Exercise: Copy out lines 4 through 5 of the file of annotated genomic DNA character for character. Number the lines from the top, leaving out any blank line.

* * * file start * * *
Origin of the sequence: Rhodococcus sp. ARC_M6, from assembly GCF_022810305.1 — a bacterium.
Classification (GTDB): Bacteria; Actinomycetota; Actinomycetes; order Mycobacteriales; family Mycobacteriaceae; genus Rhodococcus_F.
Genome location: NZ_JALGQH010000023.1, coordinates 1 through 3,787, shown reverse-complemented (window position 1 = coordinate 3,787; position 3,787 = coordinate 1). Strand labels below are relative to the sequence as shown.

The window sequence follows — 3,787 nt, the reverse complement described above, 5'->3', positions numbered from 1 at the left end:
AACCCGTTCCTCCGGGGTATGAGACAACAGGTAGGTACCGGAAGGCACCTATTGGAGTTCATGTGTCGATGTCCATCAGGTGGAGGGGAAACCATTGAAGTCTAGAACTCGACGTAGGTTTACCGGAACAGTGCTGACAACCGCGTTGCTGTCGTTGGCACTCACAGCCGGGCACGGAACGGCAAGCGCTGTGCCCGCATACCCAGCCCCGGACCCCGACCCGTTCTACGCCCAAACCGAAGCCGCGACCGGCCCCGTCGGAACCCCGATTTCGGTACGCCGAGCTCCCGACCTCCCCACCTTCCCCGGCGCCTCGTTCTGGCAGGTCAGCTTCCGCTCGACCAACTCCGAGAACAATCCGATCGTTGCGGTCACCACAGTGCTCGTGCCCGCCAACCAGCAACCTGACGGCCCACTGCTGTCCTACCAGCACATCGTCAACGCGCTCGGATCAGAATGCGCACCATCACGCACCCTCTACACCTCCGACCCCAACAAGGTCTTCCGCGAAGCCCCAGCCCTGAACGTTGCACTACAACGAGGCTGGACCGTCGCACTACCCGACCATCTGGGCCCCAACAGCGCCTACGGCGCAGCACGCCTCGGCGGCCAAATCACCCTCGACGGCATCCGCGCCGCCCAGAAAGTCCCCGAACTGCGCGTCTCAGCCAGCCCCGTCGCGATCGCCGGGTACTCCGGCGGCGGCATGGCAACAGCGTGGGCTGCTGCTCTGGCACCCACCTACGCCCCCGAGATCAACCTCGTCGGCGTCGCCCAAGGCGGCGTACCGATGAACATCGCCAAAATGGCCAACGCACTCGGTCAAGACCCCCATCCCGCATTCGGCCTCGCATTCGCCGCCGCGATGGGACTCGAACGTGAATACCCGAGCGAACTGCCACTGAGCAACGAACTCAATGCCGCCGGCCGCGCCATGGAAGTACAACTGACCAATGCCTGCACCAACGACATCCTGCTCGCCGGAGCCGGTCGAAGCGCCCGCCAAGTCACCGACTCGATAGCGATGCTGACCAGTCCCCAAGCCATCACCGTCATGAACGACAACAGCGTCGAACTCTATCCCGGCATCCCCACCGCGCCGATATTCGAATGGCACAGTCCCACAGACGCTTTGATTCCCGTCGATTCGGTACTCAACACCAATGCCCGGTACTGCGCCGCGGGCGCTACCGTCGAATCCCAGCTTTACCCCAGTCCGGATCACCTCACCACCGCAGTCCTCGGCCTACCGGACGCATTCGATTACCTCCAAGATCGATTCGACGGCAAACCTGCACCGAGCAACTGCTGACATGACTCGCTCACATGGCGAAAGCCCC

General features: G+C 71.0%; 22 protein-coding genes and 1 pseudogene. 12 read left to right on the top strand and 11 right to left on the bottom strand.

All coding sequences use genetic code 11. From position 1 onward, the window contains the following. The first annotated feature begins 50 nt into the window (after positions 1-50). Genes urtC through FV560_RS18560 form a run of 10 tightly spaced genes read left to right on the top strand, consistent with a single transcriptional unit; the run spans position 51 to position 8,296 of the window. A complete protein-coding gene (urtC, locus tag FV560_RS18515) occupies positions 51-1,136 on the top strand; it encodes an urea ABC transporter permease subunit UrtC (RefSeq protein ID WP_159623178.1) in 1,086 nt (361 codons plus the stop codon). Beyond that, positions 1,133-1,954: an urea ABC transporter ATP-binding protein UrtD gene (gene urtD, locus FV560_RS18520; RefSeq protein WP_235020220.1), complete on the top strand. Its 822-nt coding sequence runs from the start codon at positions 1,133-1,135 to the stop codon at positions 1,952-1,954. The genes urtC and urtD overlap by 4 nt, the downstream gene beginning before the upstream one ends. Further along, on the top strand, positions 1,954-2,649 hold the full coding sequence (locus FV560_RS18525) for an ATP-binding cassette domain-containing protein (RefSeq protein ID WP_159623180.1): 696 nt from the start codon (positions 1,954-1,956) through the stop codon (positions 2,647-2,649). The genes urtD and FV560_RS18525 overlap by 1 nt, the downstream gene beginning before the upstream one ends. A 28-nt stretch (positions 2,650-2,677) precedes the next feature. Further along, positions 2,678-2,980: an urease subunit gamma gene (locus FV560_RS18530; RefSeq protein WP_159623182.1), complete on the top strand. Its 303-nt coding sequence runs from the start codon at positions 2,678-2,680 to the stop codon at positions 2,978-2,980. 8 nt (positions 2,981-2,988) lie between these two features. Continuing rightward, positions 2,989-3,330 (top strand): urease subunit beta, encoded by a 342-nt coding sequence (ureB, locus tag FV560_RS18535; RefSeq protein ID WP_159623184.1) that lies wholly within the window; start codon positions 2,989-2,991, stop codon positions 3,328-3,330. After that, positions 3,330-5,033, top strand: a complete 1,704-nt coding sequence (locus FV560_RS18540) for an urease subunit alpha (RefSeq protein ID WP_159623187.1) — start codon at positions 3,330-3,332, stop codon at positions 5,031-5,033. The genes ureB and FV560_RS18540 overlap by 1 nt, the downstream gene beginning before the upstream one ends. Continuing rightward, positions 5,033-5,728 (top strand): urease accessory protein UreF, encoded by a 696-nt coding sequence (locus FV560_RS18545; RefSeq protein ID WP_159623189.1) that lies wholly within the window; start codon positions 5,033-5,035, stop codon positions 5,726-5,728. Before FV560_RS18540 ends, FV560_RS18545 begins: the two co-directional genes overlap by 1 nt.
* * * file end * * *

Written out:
The window sequence follows — 3,787 nt, the reverse complement described above, 5'->3', positions numbered from 1 at the left end:
AACCCGTTCCTCCGGGGTATGAGACAACAGGTAGGTACCGGAAGGCACCTATTGGAGTTCATGTGTCGATGTCCATCAGGTGGAGGGGAAACCATTGAAGTCTAGAACTCGACGTAGGTTTACCGGAACAGTGCTGACAACCGCGTTGCTGTCGTTGGCACTCACAGCCGGGCACGGAACGGCAAGCGCTGTGCCCGCATACCCAGCCCCGGACCCCGACCCGTTCTACGCCCAAACCGAAGCCGCGACCGGCCCCGTCGGAACCCCGATTTCGGTACGCCGAGCTCCCGACCTCCCCACCTTCCCCGGCGCCTCGTTCTGGCAGGTCAGCTTCCGCTCGACCAACTCCGAGAACAATCCGATCGTTGCGGTCACCACAGTGCTCGTGCCCGCCAACCAGCAACCTGACGGCCCACTGCTGTCCTACCAGCACATCGTCAACGCGCTCGGATCAGAATGCGCACCATCACGCACCCTCTACACCTCCGACCCCAACAAGGTCTTCCGCGAAGCCCCAGCCCTGAACGTTGCACTACAACGAGGCTGGACCGTCGCACTACCCGACCATCTGGGCCCCAACAGCGCCTACGGCGCAGCACGCCTCGGCGGCCAAATCACCCTCGACGGCATCCGCGCCGCCCAGAAAGTCCCCGAACTGCGCGTCTCAGCCAGCCCCGTCGCGATCGCCGGGTACTCCGGCGGCGGCATGGCAACAGCGTGGGCTGCTGCTCTGGCACCCACCTACGCCCCCGAGATCAACCTCGTCGGCGTCGCCCAAGGCGGCGTACCGATGAACATCGCCAAAATGGCCAACGCACTCGGTCAAGACCCCCATCCCGCATTCGGCCTCGCATTCGCCGCCGCGATGGGACTCGAACGTGAATACCCGAGCGAACTGCCACTGAGCAACGAACTCAATGCCGCCGGCCGCGCCATGGAAGTACAACTGACCAATGCCTGCACCAACGACATCCTGCTCGCCGGAGCCGGTCGAAGCGCCCGCCAAGTCACCGACTCGATAGCGATGCTGACCAGTCCCCAAGCCATCACCGTCATGAACGACAACAGCGTCGAACTCTATCCCGGCATCCCCACCGCGCCGATATTCGAATGGCACAGTCCCACAGACGCTTTGATTCCCGTCGATTCGGTACTCAACACCAATGCCCGGTACTGCGCCGCGGGCGCTACCGTCGAATCCCAGCTTTACCCCAGTCCGGATCACCTCACCACCGCAGTCCTCGGCCTACCGGACGCATTCGATTACCTCCAAGATCGATTCGACGGCAAACCTGCACCGAGCAACTGCTGACATGACTCGCTCACATGGCGAAAGCCCC